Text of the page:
User Stories are the oil in the Agile engine. They make or break success for projects delivered with Agile methods, in short – bad user stories = bad project outcomes.

Writing good user stories, and managing them correctly throughout the project, is therefore an essential skill in any Agile team.

What is a user story?

Broadly, we can say that a user story is how requirements are captured in an Agile project. A user story is a short description of a requirement, written as if it was explained by the user that wants it.

It should be written in simple, brief language, but include three key sections:

what is a user story

As a [type of user]: this should be a brief descriptor that tells the team who needs the requirement. This information is important because ____ 

I want [some goal]: this should be a clear description of what the requirement is. This is probably the simplest part of the user story, and it is fairly similar to a requirements statement in a traditional project.  

And finally, here comes the really important bit… 

So that [some reason]: here there must be a clear statement that explains what it is the user should be able to do once their requirement has been met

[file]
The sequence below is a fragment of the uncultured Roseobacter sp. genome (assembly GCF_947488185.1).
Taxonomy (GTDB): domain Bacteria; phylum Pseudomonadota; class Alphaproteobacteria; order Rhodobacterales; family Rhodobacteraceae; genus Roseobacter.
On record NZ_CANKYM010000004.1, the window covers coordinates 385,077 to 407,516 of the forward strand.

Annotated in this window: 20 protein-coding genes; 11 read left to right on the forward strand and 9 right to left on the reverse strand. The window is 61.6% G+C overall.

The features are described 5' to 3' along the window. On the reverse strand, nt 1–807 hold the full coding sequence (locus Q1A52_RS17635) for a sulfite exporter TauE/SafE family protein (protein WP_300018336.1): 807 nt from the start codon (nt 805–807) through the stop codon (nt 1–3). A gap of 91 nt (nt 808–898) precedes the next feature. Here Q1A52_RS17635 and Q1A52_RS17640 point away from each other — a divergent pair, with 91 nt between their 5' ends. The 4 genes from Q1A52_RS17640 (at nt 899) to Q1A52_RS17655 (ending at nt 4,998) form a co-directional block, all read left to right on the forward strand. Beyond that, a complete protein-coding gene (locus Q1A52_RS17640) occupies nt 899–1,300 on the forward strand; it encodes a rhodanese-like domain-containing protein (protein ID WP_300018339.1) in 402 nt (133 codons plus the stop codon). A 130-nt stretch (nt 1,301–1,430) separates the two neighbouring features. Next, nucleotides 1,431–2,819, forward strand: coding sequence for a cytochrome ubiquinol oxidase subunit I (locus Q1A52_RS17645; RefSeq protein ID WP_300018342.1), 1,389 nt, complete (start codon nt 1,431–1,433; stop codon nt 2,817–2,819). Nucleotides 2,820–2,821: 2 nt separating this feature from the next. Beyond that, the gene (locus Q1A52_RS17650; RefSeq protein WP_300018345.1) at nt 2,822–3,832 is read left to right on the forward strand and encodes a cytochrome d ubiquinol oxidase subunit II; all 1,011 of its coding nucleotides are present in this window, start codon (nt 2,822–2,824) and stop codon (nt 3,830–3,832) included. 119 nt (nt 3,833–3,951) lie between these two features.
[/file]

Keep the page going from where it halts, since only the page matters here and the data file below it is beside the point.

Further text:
Where and how do I document or store my user stories? 

Agile rests on a few key principles, including that we should keep documentation to a minimum and everyone in the project should have insight into what we are working on – so visibility and transparency is key. (Note; this was an abbreviated and paraphrased summary of the Agile principles).  

Therefore we want to avoid lengthy documents that are saved behind lock and key. Instead we want to keep our collection of user stories light, easy to manoeuvre and visible to everyone.  

A good way of doing this is to write down each user story on its own separate piece of paper, or card (or virtual equivalent). In fact, you will often here user stories referred to as “cards” for this reason.  

The user stories (cards) are then placed on a big board, or wall (or virtual equivalent) which we call a Backlog.   

The Backlog is the one and only storage place for user stories for our project.

What should each card contain?

Each card should be self contained, meaning it should contain all the information you need to understand what the user story is.  

Typically this would involve: 

  • The story description (As a… I want… So that…) 
  • The story priority 
  • The effort estimation 

Also useful information is: 

  • If the story is part of a grouping or category (called a Theme or Epic) 
  • Description of business value 
  • Risks associated with the story 

A user story card may look like this: 

user story card

How do I know if my user stories are good enough?  

It is not often a project professional can say “aha, I have a formula for this” but on this occasion we can! The INVEST formula is a handy tool to check the quality of them. 

It works like this:  

Do you want to learn more about how to create, estimate and manage user stories? Check out our APM accredited Agile Project Management course!

On This Page

Monthly Newsletter

By: Karin Maule

Karin Maule
Categories: Project Management

Published: 26 October 2022

Book onto an Event